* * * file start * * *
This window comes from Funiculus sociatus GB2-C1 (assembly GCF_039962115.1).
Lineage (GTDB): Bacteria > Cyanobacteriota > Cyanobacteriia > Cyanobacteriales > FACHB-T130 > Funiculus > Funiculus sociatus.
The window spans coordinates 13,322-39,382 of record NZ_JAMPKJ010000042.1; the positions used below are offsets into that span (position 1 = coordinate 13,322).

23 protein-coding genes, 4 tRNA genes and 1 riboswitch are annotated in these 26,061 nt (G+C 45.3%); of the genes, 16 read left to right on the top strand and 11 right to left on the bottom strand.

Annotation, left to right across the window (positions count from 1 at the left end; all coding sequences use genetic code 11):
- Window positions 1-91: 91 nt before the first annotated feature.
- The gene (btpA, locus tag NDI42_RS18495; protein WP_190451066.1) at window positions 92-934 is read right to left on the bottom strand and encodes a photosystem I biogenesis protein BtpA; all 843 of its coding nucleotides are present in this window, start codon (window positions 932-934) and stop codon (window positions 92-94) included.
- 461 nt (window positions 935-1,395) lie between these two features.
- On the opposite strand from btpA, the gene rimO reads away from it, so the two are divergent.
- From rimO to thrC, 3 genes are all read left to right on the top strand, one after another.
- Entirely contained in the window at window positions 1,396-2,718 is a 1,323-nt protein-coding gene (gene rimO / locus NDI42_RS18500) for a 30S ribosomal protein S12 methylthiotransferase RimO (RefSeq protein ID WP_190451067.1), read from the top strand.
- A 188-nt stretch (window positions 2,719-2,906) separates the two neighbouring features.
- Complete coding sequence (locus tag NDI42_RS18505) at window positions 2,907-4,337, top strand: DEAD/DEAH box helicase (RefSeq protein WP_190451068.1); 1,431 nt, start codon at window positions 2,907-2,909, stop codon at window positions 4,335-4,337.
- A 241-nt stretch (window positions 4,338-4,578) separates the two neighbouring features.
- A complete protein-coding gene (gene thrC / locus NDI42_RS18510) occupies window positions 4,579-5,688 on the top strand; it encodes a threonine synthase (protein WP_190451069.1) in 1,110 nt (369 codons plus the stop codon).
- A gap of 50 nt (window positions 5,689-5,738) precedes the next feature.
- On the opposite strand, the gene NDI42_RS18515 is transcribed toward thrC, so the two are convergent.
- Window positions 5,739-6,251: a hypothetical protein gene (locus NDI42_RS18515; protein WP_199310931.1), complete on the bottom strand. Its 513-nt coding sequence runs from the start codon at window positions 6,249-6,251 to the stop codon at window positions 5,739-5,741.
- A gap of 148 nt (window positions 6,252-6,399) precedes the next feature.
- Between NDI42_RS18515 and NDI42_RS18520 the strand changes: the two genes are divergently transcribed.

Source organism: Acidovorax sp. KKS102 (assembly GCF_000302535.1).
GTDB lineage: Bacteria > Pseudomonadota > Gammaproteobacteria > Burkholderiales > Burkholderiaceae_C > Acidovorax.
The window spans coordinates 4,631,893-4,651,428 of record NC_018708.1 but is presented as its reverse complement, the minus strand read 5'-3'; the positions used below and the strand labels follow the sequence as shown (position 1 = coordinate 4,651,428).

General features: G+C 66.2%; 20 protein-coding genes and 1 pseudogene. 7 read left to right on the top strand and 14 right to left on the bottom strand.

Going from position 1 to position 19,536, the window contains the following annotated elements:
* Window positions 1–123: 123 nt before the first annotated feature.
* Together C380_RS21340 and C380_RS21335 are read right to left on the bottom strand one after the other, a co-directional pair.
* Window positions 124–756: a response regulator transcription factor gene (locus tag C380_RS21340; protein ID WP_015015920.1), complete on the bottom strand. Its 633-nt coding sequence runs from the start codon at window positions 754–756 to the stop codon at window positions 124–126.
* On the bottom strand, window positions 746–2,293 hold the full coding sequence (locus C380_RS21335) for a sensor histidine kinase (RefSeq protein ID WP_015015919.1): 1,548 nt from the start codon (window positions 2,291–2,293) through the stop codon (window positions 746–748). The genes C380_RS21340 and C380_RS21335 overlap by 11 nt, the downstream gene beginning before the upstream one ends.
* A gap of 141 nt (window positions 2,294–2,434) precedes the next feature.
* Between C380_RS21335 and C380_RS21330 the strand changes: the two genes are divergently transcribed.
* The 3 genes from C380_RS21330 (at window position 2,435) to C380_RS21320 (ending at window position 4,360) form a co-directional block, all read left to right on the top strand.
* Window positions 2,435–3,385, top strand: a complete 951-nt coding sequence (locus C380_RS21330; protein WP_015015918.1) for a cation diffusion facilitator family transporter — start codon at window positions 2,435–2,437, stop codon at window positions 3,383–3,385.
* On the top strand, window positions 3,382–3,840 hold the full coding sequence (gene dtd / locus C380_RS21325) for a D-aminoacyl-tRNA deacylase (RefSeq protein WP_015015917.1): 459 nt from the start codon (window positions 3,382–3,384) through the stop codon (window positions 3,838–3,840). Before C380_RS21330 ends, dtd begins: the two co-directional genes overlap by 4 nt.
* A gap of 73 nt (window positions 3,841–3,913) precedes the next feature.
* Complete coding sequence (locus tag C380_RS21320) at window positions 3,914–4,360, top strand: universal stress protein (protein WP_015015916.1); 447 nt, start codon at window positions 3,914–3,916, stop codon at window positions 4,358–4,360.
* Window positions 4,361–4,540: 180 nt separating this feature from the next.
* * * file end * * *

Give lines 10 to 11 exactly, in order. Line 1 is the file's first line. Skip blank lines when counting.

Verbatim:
- From rimO to thrC, 3 genes are all read left to right on the top strand, one after another.
- Entirely contained in the window at window positions 1,396-2,718 is a 1,323-nt protein-coding gene (gene rimO / locus NDI42_RS18500) for a 30S ribosomal protein S12 methylthiotransferase RimO (RefSeq protein ID WP_190451067.1), read from the top strand.